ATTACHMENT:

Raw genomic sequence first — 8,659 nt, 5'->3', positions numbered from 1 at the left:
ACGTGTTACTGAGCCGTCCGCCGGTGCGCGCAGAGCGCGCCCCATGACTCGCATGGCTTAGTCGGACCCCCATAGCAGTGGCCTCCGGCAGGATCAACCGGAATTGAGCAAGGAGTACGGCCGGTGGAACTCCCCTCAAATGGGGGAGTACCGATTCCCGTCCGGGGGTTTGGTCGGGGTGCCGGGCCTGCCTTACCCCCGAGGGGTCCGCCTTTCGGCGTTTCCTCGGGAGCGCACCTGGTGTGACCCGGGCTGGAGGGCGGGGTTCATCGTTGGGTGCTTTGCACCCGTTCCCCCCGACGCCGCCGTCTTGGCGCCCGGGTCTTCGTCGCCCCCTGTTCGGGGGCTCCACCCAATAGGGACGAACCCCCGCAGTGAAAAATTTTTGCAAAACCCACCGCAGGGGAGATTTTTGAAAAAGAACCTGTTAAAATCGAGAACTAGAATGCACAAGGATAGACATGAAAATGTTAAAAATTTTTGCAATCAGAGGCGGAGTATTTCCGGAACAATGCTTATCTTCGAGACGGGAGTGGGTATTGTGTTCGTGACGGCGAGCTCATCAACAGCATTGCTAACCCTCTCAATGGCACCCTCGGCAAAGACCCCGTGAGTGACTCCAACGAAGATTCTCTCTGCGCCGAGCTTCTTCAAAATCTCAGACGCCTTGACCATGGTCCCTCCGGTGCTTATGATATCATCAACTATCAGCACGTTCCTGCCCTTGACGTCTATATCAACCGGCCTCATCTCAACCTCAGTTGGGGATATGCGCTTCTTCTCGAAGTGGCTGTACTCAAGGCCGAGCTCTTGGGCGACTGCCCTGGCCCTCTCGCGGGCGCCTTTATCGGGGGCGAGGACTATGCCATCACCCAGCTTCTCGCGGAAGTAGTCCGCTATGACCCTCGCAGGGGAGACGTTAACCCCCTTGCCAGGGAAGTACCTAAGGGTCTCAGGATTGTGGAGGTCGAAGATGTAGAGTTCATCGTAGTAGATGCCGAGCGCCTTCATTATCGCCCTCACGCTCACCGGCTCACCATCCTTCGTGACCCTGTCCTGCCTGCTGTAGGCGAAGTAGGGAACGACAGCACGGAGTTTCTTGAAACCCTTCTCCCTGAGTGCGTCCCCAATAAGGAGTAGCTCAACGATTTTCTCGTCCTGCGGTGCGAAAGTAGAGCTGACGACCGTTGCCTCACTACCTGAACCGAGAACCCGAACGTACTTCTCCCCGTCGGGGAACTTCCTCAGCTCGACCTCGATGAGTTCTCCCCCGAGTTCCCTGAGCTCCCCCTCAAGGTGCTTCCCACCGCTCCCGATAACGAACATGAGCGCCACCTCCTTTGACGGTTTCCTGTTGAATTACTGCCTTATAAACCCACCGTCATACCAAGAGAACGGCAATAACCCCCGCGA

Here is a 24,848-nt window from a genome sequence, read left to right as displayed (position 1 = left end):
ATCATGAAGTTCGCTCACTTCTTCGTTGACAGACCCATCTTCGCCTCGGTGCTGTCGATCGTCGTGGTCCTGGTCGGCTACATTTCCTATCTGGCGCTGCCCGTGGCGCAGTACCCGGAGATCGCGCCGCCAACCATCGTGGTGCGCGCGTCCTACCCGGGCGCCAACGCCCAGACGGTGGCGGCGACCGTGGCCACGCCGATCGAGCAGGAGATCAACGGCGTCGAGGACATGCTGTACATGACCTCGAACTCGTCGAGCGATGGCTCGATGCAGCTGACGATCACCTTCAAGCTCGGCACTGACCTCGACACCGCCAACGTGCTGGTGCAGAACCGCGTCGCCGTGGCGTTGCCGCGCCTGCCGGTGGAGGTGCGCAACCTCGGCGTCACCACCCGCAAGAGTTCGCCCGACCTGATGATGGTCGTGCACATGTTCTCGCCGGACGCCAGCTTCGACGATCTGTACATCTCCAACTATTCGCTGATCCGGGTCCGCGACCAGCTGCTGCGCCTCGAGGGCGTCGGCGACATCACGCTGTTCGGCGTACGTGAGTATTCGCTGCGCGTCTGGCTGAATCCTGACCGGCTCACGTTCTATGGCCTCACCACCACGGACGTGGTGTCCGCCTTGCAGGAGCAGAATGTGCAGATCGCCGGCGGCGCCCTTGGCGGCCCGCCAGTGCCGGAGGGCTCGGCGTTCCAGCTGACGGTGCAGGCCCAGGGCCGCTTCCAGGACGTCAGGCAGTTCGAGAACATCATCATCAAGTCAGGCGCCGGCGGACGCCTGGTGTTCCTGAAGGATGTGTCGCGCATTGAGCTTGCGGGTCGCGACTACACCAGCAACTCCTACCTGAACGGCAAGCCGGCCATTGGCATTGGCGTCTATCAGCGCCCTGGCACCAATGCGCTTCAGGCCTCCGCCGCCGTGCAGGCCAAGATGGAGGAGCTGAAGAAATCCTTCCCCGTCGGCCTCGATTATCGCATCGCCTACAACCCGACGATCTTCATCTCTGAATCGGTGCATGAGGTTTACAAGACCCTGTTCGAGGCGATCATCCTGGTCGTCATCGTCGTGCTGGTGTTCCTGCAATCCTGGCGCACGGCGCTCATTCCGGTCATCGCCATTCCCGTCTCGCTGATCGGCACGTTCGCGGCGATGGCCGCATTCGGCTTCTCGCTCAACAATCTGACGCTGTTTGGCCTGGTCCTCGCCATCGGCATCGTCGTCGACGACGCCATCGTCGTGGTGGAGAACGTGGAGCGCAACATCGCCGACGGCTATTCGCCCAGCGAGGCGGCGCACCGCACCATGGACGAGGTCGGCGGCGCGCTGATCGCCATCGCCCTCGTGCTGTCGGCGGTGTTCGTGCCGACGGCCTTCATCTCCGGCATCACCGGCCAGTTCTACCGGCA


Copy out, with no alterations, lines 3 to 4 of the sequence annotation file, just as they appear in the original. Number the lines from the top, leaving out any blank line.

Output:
Here is a 24,848-nt window from a genome sequence, read left to right as displayed (position 1 = left end):
ATCATGAAGTTCGCTCACTTCTTCGTTGACAGACCCATCTTCGCCTCGGTGCTGTCGATCGTCGTGGTCCTGGTCGGCTACATTTCCTATCTGGCGCTGCCCGTGGCGCAGTACCCGGAGATCGCGCCGCCAACCATCGTGGTGCGCGCGTCCTACCCGGGCGCCAACGCCCAGACGGTGGCGGCGACCGTGGCCACGCCGATCGAGCAGGAGATCAACGGCGTCGAGGACATGCTGTACATGACCTCGAACTCGTCGAGCGATGGCTCGATGCAGCTGACGATCACCTTCAAGCTCGGCACTGACCTCGACACCGCCAACGTGCTGGTGCAGAACCGCGTCGCCGTGGCGTTGCCGCGCCTGCCGGTGGAGGTGCGCAACCTCGGCGTCACCACCCGCAAGAGTTCGCCCGACCTGATGATGGTCGTGCACATGTTCTCGCCGGACGCCAGCTTCGACGATCTGTACATCTCCAACTATTCGCTGATCCGGGTCCGCGACCAGCTGCTGCGCCTCGAGGGCGTCGGCGACATCACGCTGTTCGGCGTACGTGAGTATTCGCTGCGCGTCTGGCTGAATCCTGACCGGCTCACGTTCTATGGCCTCACCACCACGGACGTGGTGTCCGCCTTGCAGGAGCAGAATGTGCAGATCGCCGGCGGCGCCCTTGGCGGCCCGCCAGTGCCGGAGGGCTCGGCGTTCCAGCTGACGGTGCAGGCCCAGGGCCGCTTCCAGGACGTCAGGCAGTTCGAGAACATCATCATCAAGTCAGGCGCCGGCGGACGCCTGGTGTTCCTGAAGGATGTGTCGCGCATTGAGCTTGCGGGTCGCGACTACACCAGCAACTCCTACCTGAACGGCAAGCCGGCCATTGGCATTGGCGTCTATCAGCGCCCTGGCACCAATGCGCTTCAGGCCTCCGCCGCCGTGCAGGCCAAGATGGAGGAGCTGAAGAAATCCTTCCCCGTCGGCCTCGATTATCGCATCGCCTACAACCCGACGATCTTCATCTCTGAATCGGTGCATGAGGTTTACAAGACCCTGTTCGAGGCGATCATCCTGGTCGTCATCGTCGTGCTGGTGTTCCTGCAATCCTGGCGCACGGCGCTCATTCCGGTCATCGCCATTCCCGTCTCGCTGATCGGCACGTTCGCGGCGATGGCCGCATTCGGCTTCTCGCTCAACAATCTGACGCTGTTTGGCCTGGTCCTCGCCATCGGCATCGTCGTCGACGACGCCATCGTCGTGGTGGAGAACGTGGAGCGCAACATCGCCGACGGCTATTCGCCCAGCGAGGCGGCGCACCGCACCATGGACGAGGTCGGCGGCGCGCTGATCGCCATCGCCCTCGTGCTGTCGGCGGTGTTCGTGCCGACGGCCTTCATCTCCGGCATCACCGGCCAGTTCTACCGGCA